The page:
Improving Photoshop CS4/CS5 Performance
Note: This was initially written for Photoshop CS4, but from what I’ve seen, it also applies to Photoshop CS5.
If you’re having performance issues after installing Adobe’s latest version of Photoshop, try having a look at these options:
Allocating more memory to Photoshop
- Edit -> Preferences -> Performance to allocate more RAM to Photoshop.
- Don’t use too much (over 90% for example), your OS will need RAM too!
- Don’t allocate too little.
- Experiment, try 60% and work your way up or down.
Set up a scratch disk
- This is similar to virtual memory.
- Photoshop needs at least 2GB, but more is recommended.
- It’s recommended that you set the primary scratch disk to a different hard-disk than the one Windows uses for its virtual memory or paging file.
- To set up your scratch disk options (requires Photoshop-restart): Edit -> Preferences -> Performance
Set up your cache-levels
- Used to redraw high-resolution images faster.
- The levels range from 1-8 (default: 4), the more levels, the more image-caches Photoshop keeps and the slower images load.
- Setting the cache option to 1 disables image caching.
- Setting the cache option to higher than 4 improves performance when working on large images (by redrawing faster).
- If you use many levels (50+), set the cache option lower: 1 or 2
- If you deal with large-dimension images, use a cache option larger than 4
- To set up cache levels (requires Photoshop-restart): Edit -> Preferences -> Performance
Purge Undo, Clipboard, or Histories
- This clears up memory
- Edit -> Purge
Reduce the number of History states
- By reducing the number of history states, you decrease the amount of memory used by Photoshop.
- To set the number of history states: Edit -> Preferences -> Performance
Saving PSD files with the compatibility feature
- This increases the size of the PSD file by saving a flattened version of the image too.
- If you don’t need the compatibility, save without it.
- To set up options: Edit -> Preferences -> File Handling
- CS4 makes use of your graphics card’s GPU, instead of the computer CPU to speed its screen redraw.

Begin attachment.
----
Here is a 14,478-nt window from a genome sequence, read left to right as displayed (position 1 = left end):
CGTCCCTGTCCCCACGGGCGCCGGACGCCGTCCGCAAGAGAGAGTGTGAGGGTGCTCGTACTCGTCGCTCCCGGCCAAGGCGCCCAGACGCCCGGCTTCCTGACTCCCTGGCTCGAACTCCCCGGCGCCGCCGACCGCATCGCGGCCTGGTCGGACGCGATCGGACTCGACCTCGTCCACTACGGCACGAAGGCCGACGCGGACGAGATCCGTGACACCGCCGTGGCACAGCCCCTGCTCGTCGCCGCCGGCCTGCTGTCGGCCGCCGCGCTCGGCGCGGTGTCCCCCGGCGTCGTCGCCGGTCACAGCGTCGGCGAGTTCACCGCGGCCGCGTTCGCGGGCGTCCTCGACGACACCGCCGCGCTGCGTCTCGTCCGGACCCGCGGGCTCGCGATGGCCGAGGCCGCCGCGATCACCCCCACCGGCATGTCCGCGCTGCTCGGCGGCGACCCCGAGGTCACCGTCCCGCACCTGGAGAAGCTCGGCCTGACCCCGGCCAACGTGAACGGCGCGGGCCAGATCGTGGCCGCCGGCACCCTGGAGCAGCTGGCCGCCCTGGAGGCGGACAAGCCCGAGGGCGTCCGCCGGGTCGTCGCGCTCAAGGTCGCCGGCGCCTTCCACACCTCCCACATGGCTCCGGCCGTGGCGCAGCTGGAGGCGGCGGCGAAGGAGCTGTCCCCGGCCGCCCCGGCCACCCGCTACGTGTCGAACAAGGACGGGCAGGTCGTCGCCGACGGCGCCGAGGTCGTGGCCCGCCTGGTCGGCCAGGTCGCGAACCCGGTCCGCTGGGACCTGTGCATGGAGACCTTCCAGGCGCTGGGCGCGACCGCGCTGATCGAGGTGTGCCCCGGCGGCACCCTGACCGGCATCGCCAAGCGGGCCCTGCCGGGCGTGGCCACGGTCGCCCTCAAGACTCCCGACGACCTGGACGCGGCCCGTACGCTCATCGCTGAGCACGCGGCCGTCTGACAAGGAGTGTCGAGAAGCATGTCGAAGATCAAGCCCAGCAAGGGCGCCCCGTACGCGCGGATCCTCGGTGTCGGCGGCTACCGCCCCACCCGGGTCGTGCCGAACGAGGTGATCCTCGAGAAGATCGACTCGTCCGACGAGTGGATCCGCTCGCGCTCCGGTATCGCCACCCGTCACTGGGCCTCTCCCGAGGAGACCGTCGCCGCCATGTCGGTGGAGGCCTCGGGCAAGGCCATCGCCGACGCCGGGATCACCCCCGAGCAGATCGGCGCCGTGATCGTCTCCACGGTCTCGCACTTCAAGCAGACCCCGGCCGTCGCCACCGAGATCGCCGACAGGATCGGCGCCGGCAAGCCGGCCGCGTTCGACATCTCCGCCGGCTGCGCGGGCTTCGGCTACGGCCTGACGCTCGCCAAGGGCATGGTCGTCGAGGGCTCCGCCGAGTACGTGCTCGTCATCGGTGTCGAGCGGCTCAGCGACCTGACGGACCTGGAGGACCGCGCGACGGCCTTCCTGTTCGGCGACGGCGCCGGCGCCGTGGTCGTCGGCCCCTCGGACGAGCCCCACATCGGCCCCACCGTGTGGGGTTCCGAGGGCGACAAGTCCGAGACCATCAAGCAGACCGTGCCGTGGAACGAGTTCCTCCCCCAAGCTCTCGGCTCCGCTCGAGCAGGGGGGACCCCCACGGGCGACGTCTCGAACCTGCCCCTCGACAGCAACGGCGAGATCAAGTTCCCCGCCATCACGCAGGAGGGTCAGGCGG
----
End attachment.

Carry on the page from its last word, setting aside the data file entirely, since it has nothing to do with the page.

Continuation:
- The display card must support OpenGL (with at least 128MB RAM).
- The display driver must support OpenGL 2.0 and Shader Model 3.0.
- Make sure you have the latest drivers for your GPU to improve performance.
- If you experience really poor performance, you might want to try experimenting with turning OpenGL off all-together.
- Edit -> Preferences -> Performance -> Untick OpenGL
Minimize palette preview thumbnails
- Each layer has a preview-thumbnail, minimize the size of these to save memory
- To minimize (or turn off) palette thumbnails, select Palette Options from the palette menu.
- For Thumbnail Size, select the smallest thumbnail size or select None, then click OK.
Bigger Tiles plug-in
- Disabled by default.
- Located in the Optional Plug-ins folder on your application DVD folder.
- Enable only if you have more than 1GB RAM.
- Copy to your extensions folder to enable.
- When enabled, Photoshop redraws more data at a time because each tile is larger, and each tile is drawn, complete, at one time.
- That is, Photoshop takes less time to redraw fewer tiles that are larger than it takes to redraw more tiles that are smaller.
- If you spend most of your time painting or rapidly tweaking controls in filters or panels and watching the feedback, then Bigger Tiles won’t help you.
- If you spend your time watching progress bars, Bigger Tiles can improve performance.